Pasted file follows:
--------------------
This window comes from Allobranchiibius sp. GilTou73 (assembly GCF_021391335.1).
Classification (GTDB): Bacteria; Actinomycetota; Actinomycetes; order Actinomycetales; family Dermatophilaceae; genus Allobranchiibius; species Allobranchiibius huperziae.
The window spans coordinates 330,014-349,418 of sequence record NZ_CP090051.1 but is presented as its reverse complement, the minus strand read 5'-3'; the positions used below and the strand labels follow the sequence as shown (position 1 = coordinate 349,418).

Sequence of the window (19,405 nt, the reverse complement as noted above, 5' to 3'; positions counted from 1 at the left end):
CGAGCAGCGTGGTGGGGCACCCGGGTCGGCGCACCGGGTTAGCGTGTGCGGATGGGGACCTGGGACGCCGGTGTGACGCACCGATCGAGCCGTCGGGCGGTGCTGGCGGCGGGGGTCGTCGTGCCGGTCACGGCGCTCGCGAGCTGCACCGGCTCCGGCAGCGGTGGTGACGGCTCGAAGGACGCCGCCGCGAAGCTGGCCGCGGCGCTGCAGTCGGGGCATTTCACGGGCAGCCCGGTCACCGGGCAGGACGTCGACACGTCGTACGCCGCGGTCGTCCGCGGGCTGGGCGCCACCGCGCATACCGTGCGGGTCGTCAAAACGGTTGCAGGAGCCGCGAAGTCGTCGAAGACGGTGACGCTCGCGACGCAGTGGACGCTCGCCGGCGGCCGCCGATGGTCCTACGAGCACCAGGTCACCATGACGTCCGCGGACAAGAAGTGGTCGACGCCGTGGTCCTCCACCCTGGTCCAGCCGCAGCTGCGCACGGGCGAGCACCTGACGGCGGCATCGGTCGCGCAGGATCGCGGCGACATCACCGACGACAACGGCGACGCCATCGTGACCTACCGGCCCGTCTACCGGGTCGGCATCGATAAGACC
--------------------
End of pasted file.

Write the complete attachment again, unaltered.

This window comes from Allobranchiibius sp. GilTou73 (assembly GCF_021391335.1).
Classification (GTDB): Bacteria; Actinomycetota; Actinomycetes; order Actinomycetales; family Dermatophilaceae; genus Allobranchiibius; species Allobranchiibius huperziae.
The window spans coordinates 330,014-349,418 of sequence record NZ_CP090051.1 but is presented as its reverse complement, the minus strand read 5'-3'; the positions used below and the strand labels follow the sequence as shown (position 1 = coordinate 349,418).

Sequence of the window (19,405 nt, the reverse complement as noted above, 5' to 3'; positions counted from 1 at the left end):
CGAGCAGCGTGGTGGGGCACCCGGGTCGGCGCACCGGGTTAGCGTGTGCGGATGGGGACCTGGGACGCCGGTGTGACGCACCGATCGAGCCGTCGGGCGGTGCTGGCGGCGGGGGTCGTCGTGCCGGTCACGGCGCTCGCGAGCTGCACCGGCTCCGGCAGCGGTGGTGACGGCTCGAAGGACGCCGCCGCGAAGCTGGCCGCGGCGCTGCAGTCGGGGCATTTCACGGGCAGCCCGGTCACCGGGCAGGACGTCGACACGTCGTACGCCGCGGTCGTCCGCGGGCTGGGCGCCACCGCGCATACCGTGCGGGTCGTCAAAACGGTTGCAGGAGCCGCGAAGTCGTCGAAGACGGTGACGCTCGCGACGCAGTGGACGCTCGCCGGCGGCCGCCGATGGTCCTACGAGCACCAGGTCACCATGACGTCCGCGGACAAGAAGTGGTCGACGCCGTGGTCCTCCACCCTGGTCCAGCCGCAGCTGCGCACGGGCGAGCACCTGACGGCGGCATCGGTCGCGCAGGATCGCGGCGACATCACCGACGACAACGGCGACGCCATCGTGACCTACCGGCCCGTCTACCGGGTCGGCATCGATAAGACC